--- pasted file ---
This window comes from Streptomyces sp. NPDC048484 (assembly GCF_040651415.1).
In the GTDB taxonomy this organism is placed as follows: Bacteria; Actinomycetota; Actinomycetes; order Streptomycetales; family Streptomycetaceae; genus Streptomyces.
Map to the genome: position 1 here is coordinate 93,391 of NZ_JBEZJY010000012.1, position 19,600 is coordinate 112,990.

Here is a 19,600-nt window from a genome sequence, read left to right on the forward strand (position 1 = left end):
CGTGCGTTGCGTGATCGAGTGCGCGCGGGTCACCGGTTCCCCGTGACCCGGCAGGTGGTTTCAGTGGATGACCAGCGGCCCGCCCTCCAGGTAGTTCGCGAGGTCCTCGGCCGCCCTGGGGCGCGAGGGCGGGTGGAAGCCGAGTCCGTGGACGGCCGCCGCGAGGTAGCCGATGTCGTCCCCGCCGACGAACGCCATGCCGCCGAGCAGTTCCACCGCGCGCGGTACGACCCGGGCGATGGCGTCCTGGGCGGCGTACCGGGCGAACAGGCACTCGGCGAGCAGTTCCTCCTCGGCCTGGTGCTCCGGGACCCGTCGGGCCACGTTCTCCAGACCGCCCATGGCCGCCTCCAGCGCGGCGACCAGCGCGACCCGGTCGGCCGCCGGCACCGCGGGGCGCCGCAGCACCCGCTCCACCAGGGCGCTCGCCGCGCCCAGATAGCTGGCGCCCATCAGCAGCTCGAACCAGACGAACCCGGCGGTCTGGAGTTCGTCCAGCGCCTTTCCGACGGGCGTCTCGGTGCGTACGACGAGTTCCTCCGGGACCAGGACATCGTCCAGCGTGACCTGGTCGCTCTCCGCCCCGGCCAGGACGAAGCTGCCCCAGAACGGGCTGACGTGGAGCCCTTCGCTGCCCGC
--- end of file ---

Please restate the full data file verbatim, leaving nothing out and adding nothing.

This window comes from Streptomyces sp. NPDC048484 (assembly GCF_040651415.1).
In the GTDB taxonomy this organism is placed as follows: Bacteria; Actinomycetota; Actinomycetes; order Streptomycetales; family Streptomycetaceae; genus Streptomyces.
Map to the genome: position 1 here is coordinate 93,391 of NZ_JBEZJY010000012.1, position 19,600 is coordinate 112,990.

Here is a 19,600-nt window from a genome sequence, read left to right on the forward strand (position 1 = left end):
CGTGCGTTGCGTGATCGAGTGCGCGCGGGTCACCGGTTCCCCGTGACCCGGCAGGTGGTTTCAGTGGATGACCAGCGGCCCGCCCTCCAGGTAGTTCGCGAGGTCCTCGGCCGCCCTGGGGCGCGAGGGCGGGTGGAAGCCGAGTCCGTGGACGGCCGCCGCGAGGTAGCCGATGTCGTCCCCGCCGACGAACGCCATGCCGCCGAGCAGTTCCACCGCGCGCGGTACGACCCGGGCGATGGCGTCCTGGGCGGCGTACCGGGCGAACAGGCACTCGGCGAGCAGTTCCTCCTCGGCCTGGTGCTCCGGGACCCGTCGGGCCACGTTCTCCAGACCGCCCATGGCCGCCTCCAGCGCGGCGACCAGCGCGACCCGGTCGGCCGCCGGCACCGCGGGGCGCCGCAGCACCCGCTCCACCAGGGCGCTCGCCGCGCCCAGATAGCTGGCGCCCATCAGCAGCTCGAACCAGACGAACCCGGCGGTCTGGAGTTCGTCCAGCGCCTTTCCGACGGGCGTCTCGGTGCGTACGACGAGTTCCTCCGGGACCAGGACATCGTCCAGCGTGACCTGGTCGCTCTCCGCCCCGGCCAGGACGAAGCTGCCCCAGAACGGGCTGACGTGGAGCCCTTCGCTGCCCGC